My husband walked through the door and declared I would soon be unemployed. He’d read an article about the future of blogging. Apparently human bloggers will no longer be required because computers are becoming so intelligent they’ll soon be able to write blogs on our behalf. I raised my eyebrows, “Really?”.
My love of language was sparked at an early age; when my older sister started at high school she used to teach me French at the weekends and on holidays. I learnt the words parrot fashion and loved it so much, when I eventually started secondary school, I ended up teaching the rest of the class the vocabulary for places in town and the contents of my pencil case! I guess that’s where my obsession with stationery may have begun too.
At university I studied french and business, spending a year living and working abroad. My time in France highlighted just how important effective communication is, and in particular, how one size does not fit all.
A memorable assignment from my degree was about the accuracy of online translation engines. It was at the time when free online translation sites like Babelfish were emerging. The assignment asked us to analyse the accuracy, efficiency and reliability of these sites.
My answer was a resounding ‘No’.
Whilst the reliability of online translation sites has improved massively over the years, the conclusion I reached still stands today: I don’t believe computers can write to the same standard as humans.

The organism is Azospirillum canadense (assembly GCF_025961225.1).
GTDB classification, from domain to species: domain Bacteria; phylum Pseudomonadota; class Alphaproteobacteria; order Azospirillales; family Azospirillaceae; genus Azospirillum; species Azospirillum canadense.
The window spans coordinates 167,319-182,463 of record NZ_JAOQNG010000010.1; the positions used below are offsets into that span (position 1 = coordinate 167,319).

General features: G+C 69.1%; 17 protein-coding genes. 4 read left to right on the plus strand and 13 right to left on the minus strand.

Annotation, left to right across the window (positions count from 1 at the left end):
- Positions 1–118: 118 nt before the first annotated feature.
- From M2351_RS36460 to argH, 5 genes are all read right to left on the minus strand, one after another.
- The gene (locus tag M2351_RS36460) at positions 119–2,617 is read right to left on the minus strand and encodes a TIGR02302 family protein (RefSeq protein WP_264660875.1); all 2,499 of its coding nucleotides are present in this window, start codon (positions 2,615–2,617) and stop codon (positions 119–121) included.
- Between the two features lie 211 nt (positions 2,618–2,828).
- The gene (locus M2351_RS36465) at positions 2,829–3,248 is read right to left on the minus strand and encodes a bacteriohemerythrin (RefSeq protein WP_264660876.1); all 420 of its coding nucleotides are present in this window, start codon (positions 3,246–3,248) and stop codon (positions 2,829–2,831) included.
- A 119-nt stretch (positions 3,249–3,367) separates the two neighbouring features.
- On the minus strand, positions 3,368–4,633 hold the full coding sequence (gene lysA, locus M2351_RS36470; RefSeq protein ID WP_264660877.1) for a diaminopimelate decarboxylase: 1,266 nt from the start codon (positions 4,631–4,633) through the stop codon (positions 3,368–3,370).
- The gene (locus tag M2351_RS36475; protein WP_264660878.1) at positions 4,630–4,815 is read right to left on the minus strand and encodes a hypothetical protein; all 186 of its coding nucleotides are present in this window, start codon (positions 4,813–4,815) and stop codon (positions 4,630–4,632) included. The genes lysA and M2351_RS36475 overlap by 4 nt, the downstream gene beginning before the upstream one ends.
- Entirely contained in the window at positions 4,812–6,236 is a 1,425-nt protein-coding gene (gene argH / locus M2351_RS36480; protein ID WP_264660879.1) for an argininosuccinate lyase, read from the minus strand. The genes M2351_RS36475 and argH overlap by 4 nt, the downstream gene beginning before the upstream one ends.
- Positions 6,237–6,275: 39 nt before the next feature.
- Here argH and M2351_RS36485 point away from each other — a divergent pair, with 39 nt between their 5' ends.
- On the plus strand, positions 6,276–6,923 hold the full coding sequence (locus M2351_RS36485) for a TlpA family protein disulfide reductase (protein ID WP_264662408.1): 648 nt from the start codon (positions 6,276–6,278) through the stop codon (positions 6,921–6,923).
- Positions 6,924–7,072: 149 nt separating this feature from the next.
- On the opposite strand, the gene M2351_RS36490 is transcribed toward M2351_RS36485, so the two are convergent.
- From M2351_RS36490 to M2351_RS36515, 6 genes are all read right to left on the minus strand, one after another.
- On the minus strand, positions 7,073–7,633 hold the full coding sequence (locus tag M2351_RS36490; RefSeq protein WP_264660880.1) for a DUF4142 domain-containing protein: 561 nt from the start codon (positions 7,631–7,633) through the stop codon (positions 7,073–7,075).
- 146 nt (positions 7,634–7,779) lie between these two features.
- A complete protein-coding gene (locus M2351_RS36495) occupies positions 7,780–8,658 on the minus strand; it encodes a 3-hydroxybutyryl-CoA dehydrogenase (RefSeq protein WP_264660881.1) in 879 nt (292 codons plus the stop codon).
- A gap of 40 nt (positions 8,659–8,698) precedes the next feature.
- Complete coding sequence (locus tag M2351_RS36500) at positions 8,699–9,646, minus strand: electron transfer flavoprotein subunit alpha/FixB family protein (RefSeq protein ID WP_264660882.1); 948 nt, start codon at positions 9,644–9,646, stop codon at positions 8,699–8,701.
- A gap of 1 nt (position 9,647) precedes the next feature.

There are three reasons why:
Feed a computer with facts, statistics and information and yes, it probably could produce a coherent piece of writing. Their effectiveness at analysing and summarising data is not up for debate. However, as my investigation into online translation engines proved, a machine will never truly understand the context and appropriateness for the intended audience like a person can. Information is always open to interpretation so understanding your audience and reading around your subject is essential to getting your point across.
I’ve been listening to the soundtrack from La La Land whilst writing this. Every song evokes a memory of watching the film, the crescendos leaving a lump in my throat and the upbeat tracks bringing a smile to my face as I recall scenes from the movie. Think back to when a blog left you with similar feelings and how connected to the author you felt. Could a computer really bring that same level of emotional intelligence to a piece of writing?
Every one of us has a memory bank full of personal experiences and stories to share. Drawing on these experiences is key to capturing and engaging your audience. We don’t need to receive a ‘file upload ‘to call on our memories and pass them on to our reader. Only people can create messages that resonate with the people we want to relate to. Telling stories captures both the heart and mind of your reader, and if you’re blogging for business, that could signal the start of a lasting relationship.
So readers, over to you... Can you see a time when bloggers will be redundant and computers rule the blogosphere, or are real life bloggers here to stay?